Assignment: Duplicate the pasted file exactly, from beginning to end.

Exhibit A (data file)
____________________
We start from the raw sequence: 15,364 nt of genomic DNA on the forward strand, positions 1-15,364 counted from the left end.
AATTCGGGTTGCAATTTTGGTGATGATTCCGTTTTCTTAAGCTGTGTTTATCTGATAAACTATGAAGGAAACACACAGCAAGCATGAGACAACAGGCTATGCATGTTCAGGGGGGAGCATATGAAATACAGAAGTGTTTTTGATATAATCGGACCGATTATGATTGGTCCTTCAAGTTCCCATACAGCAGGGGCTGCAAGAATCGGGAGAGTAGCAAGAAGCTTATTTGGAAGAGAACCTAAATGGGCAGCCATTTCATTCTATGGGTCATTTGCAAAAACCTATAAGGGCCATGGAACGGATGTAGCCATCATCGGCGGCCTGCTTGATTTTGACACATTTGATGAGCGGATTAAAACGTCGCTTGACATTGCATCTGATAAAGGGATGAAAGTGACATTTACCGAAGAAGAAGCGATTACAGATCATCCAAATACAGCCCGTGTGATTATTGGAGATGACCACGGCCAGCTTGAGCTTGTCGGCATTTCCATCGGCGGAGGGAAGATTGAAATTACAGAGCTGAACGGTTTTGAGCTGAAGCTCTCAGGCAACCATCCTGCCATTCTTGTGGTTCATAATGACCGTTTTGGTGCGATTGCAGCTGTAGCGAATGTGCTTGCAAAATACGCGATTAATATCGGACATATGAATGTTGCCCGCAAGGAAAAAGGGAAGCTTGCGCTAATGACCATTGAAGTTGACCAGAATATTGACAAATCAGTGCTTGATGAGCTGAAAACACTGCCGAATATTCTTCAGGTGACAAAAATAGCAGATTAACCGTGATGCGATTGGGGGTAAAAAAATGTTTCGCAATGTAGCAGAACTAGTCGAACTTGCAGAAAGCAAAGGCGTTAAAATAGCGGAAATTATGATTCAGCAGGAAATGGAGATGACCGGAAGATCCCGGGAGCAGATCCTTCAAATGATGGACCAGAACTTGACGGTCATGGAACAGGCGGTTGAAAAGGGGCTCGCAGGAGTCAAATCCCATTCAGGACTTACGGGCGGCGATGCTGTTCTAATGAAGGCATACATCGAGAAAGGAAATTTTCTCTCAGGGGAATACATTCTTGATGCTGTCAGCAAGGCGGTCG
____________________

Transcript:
We start from the raw sequence: 15,364 nt of genomic DNA on the forward strand, positions 1-15,364 counted from the left end.
AATTCGGGTTGCAATTTTGGTGATGATTCCGTTTTCTTAAGCTGTGTTTATCTGATAAACTATGAAGGAAACACACAGCAAGCATGAGACAACAGGCTATGCATGTTCAGGGGGGAGCATATGAAATACAGAAGTGTTTTTGATATAATCGGACCGATTATGATTGGTCCTTCAAGTTCCCATACAGCAGGGGCTGCAAGAATCGGGAGAGTAGCAAGAAGCTTATTTGGAAGAGAACCTAAATGGGCAGCCATTTCATTCTATGGGTCATTTGCAAAAACCTATAAGGGCCATGGAACGGATGTAGCCATCATCGGCGGCCTGCTTGATTTTGACACATTTGATGAGCGGATTAAAACGTCGCTTGACATTGCATCTGATAAAGGGATGAAAGTGACATTTACCGAAGAAGAAGCGATTACAGATCATCCAAATACAGCCCGTGTGATTATTGGAGATGACCACGGCCAGCTTGAGCTTGTCGGCATTTCCATCGGCGGAGGGAAGATTGAAATTACAGAGCTGAACGGTTTTGAGCTGAAGCTCTCAGGCAACCATCCTGCCATTCTTGTGGTTCATAATGACCGTTTTGGTGCGATTGCAGCTGTAGCGAATGTGCTTGCAAAATACGCGATTAATATCGGACATATGAATGTTGCCCGCAAGGAAAAAGGGAAGCTTGCGCTAATGACCATTGAAGTTGACCAGAATATTGACAAATCAGTGCTTGATGAGCTGAAAACACTGCCGAATATTCTTCAGGTGACAAAAATAGCAGATTAACCGTGATGCGATTGGGGGTAAAAAAATGTTTCGCAATGTAGCAGAACTAGTCGAACTTGCAGAAAGCAAAGGCGTTAAAATAGCGGAAATTATGATTCAGCAGGAAATGGAGATGACCGGAAGATCCCGGGAGCAGATCCTTCAAATGATGGACCAGAACTTGACGGTCATGGAACAGGCGGTTGAAAAGGGGCTCGCAGGAGTCAAATCCCATTCAGGACTTACGGGCGGCGATGCTGTTCTAATGAAGGCATACATCGAGAAAGGAAATTTTCTCTCAGGGGAATACATTCTTGATGCTGTCAGCAAGGCGGTCG